G: And it was our most American tinged song. We used to have an American guitarist. It was his one song, wasn’t it? He couldn’t do Britpop if you locked him in a room with Damon Albarn for two years.
J: Of all the songs they picked, they said it was Britpop and it made me feel ill.
M: We’ve got some nice reviews though.
G: We got a nice one from DIY! For our single launch, we were really happy with that.
M: There was one that said my flys were undone. That was really embarrassing. I wear buttons now.
J: To be fair, I do pay quite a lot of attention to reviews.
M: We do ask for criticism of anyone that comes to watch us, other bands as well, because it’s nice to hear what your peers think, I suppose.

So we touched on it a bit with Crosby, Stills & Nash but what else would you say you sounded like?
J: To be fair, I make sure it doesn’t go into a bracket. I think bands make the mistake of getting content and settling into a genre.
G: I don’t know if all bands feel like this but I think we’ve got a lot of variety.
J: Yeah, there’s not one band that I think you could sit there and go, ‘yeah, they sound like this.’ I think that’s a good way to keep it.
M: I think our first single showed one side of us, and the songs that are coming through from this next single will show another side to us. And that’s really good.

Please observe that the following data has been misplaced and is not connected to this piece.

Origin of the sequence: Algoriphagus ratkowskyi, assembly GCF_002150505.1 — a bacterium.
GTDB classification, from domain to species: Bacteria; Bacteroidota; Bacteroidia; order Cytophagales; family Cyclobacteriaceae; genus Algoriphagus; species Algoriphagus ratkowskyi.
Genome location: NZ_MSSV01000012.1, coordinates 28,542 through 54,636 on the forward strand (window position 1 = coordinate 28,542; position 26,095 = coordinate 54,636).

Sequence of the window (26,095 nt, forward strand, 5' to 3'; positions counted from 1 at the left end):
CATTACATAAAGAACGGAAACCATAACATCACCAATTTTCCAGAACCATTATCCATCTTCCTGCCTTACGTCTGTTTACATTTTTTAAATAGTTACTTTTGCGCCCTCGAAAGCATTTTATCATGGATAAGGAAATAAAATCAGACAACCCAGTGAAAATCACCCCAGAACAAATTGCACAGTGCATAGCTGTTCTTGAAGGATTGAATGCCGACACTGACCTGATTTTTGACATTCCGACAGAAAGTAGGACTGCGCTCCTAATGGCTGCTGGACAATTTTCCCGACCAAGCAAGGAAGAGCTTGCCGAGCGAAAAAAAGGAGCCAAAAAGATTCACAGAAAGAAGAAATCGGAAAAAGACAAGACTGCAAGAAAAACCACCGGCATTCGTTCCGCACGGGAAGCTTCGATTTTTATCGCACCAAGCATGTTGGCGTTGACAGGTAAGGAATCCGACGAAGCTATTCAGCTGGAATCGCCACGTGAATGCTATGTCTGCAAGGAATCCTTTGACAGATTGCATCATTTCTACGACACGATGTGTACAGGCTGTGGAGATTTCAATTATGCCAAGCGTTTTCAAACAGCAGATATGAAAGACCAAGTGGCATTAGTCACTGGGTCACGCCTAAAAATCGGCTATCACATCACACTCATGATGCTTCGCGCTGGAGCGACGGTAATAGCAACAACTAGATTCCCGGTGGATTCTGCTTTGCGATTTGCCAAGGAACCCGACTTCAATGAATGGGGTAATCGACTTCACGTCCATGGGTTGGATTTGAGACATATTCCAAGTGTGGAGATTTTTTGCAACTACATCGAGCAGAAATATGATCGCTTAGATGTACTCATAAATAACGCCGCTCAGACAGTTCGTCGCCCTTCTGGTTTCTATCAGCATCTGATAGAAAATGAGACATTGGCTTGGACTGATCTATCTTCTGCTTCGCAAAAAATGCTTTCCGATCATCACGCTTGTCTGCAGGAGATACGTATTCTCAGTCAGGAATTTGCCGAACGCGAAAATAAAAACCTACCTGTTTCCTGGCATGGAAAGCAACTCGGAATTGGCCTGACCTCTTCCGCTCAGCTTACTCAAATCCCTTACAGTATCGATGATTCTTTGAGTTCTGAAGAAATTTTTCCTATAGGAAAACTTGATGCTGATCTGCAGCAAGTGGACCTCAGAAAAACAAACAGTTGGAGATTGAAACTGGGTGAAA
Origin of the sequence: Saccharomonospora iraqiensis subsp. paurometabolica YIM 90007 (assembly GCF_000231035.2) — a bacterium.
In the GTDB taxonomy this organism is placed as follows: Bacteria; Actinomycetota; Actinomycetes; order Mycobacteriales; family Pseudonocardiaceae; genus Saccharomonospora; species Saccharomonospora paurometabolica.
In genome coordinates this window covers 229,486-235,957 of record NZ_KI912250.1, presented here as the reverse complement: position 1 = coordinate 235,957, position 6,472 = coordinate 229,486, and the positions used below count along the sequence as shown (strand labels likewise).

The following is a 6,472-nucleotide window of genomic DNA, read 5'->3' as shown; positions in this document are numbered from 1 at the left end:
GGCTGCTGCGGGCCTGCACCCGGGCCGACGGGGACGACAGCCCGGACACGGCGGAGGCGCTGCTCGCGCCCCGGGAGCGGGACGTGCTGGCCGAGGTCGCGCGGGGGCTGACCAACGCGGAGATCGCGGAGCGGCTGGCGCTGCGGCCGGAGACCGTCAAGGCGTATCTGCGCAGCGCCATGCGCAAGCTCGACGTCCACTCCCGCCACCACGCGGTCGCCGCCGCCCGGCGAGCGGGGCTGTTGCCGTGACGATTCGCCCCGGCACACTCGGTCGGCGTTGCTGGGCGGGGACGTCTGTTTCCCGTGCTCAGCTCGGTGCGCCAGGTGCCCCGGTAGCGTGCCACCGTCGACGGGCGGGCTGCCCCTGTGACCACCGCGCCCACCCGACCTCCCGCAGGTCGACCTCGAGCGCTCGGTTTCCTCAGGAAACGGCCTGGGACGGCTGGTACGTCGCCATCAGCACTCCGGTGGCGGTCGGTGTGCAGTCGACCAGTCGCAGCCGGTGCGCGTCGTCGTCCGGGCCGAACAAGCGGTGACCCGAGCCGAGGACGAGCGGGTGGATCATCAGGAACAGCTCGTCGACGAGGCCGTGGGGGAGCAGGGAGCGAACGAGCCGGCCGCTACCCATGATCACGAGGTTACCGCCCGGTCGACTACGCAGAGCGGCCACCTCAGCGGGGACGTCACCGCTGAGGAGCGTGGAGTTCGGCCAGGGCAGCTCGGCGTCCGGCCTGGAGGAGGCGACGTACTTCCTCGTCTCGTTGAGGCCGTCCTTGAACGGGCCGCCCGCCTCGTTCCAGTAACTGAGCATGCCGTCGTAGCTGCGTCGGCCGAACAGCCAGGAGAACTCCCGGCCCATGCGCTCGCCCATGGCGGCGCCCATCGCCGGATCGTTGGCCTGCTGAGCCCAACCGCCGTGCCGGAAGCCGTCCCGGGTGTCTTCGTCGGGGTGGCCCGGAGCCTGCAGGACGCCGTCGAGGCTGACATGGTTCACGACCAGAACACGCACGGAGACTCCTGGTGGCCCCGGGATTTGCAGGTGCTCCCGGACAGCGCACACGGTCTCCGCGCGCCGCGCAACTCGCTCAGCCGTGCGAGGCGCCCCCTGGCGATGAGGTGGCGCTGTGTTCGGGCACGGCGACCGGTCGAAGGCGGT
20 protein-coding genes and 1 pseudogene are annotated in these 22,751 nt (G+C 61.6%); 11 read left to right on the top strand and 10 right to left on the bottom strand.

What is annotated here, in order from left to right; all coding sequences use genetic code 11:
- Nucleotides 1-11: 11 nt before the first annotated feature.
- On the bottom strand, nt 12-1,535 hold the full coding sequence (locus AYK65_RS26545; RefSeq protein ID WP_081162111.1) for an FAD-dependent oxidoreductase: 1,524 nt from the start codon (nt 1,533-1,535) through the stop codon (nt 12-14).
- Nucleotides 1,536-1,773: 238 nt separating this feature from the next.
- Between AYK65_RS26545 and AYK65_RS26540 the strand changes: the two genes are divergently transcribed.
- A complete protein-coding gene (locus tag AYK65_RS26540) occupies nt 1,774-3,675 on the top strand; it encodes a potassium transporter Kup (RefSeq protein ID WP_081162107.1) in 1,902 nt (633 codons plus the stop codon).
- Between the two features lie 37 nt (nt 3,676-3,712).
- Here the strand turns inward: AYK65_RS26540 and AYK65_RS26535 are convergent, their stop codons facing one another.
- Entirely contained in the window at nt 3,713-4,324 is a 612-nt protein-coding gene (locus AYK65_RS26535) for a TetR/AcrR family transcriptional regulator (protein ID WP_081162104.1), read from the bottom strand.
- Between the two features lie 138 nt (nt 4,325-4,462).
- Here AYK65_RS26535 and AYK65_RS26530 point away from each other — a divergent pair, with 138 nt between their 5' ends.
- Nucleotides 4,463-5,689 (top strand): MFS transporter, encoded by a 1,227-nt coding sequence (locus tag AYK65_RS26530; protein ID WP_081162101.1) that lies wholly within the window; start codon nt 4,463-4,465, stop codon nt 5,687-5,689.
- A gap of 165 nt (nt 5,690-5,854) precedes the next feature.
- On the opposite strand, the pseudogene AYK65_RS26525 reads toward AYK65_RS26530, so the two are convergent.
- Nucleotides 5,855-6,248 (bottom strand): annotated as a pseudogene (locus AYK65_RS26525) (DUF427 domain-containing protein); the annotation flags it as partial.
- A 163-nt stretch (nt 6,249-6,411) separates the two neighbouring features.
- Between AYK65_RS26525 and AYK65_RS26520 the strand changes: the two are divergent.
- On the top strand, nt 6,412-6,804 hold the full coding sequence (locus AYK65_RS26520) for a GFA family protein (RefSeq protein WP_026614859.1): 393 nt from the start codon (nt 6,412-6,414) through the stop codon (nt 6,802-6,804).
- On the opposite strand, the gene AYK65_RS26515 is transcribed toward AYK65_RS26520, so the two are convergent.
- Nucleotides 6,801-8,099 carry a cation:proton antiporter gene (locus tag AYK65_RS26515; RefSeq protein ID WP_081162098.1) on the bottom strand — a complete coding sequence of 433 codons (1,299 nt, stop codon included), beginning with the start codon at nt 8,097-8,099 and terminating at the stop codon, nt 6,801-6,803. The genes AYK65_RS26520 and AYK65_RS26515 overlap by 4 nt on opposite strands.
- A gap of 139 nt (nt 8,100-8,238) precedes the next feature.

J: I think a lot of people like things to be in brackets. ‘When I’m chilled out, I’ll listen to Portishead; when I’m really happy or when I’m in the car, I’ll listen to Fleetwood Mac.’ People like genres for doing different kinds of things. I’d rather just be a band that’s eclectic and has stuff for different occasions.
G: That’s just how it’s turned out really, hasn’t it?

Do you have an idea when you’re writing music of how you’d like people to listen to it?
G: I think we just write songs that we like.
J: We recorded up in the Isle of Wight with Paul Butler from The Bees and he said that songwriting is magic and I think it is as well, I think he’s right. I think it’s something that just kind of comes about and it’s there. There’s no method for it at all. There’s songwriting books and stuff but there’s no real method to a song. Whatever comes out is just a natural feeling at the time.

Speaking of recording, any plans for any more?
M: Yeah, we’ve got a few.
J: Richard Formby, who did the Wild Beasts albums, he’s offered to help us out, which is really good. So I think we’re going to try to do something with him, fingers crossed.
G: It’s good just to see how different producers work and see what fits us best. We’re getting a better idea now, having worked with a few different people.
J: We did some work with Jimmy Robertson and Demian Castellanos as well, they did the first demos on a shoe string budget as well, which was really, really cool.
M: And then comparing that to Paul, who’s got a really big studio‚Ķ
J: It’s just nice to see a cross section of what’s going on and what sounds best.
G: When you’re looking towards the possibility of doing an album eventually, you want to be sure of what’s the best way of working for yourself and who you work best with, so that’s what we’re trying to figure out.
J: It’s nice hearing their influences as well. Richard Formby was into Half Japanese, they were one of the original garage bands. I knew he was cool but I didn’t realise he was that cool. They were the inspiration behind having a drummer that couldn’t play the drums, basically.

Pale Seas’ new single ‘Something Or Nothing’ is out now.